I just found out today that my 5-year-old has an invisible friend. She is our baby and this is the first of our 4 children that has had an imaginary friend. We were raking leaves and picking up the front lawn when she said, “Boy, am I glad Kayla isn’t here.” I then asked, “Who’s Kayla? Is she a friend from school?” My daughter responded with slight irritation in her voice, “No, Mom! Kayla is my invisible friend. She HATES helping around the house and especially HATES brushing her teeth! I don’t think you would really like her.”
I was stunned. And to be honest, worried. Was she describing a part of her that she thought I didn’t like? Am I too hard on her about brushing her teeth and picking up her room? Tears welled up in my eyes and my heart began to ache.
I never had an imaginary friend as a child. I had siblings. Why would I need an imaginary friend? But my daughter has 3 siblings and still has a need to have someone else in her life. What was that need? What happened? How do I fill it? I’m supposed to be their constant, their rock! I want to be everything my children need! They already endure so much with Daddy being away, moving every couple of years, switching schools, joining new clubs and sport teams, and making new friends.
After I collected myself, I proceeded to ask a couple of the questions that were swimming around in my head.
“Where did you meet Kayla?”
At the park by our house.
“When did you first meet her?”
The first time our babysitter took us there this summer. Kayla was at the park and she asked if I wanted to ride the sea-saw.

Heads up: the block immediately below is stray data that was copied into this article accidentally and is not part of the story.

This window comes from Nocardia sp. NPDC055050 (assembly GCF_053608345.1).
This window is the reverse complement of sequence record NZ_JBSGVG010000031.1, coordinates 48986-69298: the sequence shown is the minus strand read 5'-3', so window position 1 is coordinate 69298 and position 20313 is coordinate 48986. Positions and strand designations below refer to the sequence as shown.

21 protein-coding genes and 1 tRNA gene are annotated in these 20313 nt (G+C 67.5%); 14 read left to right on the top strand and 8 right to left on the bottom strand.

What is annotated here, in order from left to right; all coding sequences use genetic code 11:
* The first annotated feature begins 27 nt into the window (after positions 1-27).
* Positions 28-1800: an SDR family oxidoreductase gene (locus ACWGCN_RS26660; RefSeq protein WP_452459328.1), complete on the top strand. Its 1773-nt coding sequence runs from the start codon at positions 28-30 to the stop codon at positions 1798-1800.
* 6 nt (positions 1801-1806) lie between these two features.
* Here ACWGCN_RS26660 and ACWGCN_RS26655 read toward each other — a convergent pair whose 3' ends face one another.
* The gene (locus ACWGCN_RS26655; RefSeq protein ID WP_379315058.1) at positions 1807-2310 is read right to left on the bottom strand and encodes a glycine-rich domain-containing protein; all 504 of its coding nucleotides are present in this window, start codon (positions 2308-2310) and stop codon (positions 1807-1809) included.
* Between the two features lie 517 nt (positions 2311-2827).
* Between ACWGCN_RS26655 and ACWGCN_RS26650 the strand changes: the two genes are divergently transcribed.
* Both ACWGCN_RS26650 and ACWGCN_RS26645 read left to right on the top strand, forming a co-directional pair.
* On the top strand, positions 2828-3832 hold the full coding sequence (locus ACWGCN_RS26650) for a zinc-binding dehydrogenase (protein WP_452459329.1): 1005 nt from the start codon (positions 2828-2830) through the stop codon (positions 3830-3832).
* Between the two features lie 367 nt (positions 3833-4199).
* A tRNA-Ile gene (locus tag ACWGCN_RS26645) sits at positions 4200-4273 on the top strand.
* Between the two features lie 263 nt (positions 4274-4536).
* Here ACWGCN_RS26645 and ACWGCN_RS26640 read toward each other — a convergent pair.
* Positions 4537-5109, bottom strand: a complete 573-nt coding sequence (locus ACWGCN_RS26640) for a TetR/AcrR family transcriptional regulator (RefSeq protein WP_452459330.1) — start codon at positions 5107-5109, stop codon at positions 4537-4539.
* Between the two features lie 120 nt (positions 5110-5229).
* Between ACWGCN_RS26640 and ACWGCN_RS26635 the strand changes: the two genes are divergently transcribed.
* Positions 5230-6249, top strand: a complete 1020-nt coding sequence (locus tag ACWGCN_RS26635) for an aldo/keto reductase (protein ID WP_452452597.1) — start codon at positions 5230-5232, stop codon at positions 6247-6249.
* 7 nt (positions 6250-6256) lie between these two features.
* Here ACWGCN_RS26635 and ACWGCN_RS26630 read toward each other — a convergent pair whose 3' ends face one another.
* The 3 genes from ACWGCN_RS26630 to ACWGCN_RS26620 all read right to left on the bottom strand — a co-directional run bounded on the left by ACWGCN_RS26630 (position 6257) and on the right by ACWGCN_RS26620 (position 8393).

“Do you play with Kayla at school?
Yeah, she LOVES recess! And don’t tell her I told you, but she’s kinda messy in Art.
“What about your friends at school? Do you play with them at recess?”
“So your friends at school have met Kayla?”
NO MOM!!! Ugh! Don’t you remember she’s INVISIBLE?! MY FRIENDS CAN’T SEE HER!
Melody started Kindergarten this year. Last year, she went to half-day preschool 5 days a week. I was a stay-at-home Momma, and we spent every afternoon together. This past summer, I started a part-time position, which required a sitter during the day. So she no longer had the one-on-one time we had enjoyed. This is when her new friend, Kayla, entered her life.
Kids feel change, too! They have many of the same emotions we experience as adults. And even as adults, we respond differently to change. Allow our kiddos to be kids. Let them explore their emotions. Try to understand how they are coping and dealing with change. Listen when they decide to open up and share their thoughts and feelings. And most of all…give them extra hugs.
How have your children dealt with the changes that come with being a military kid?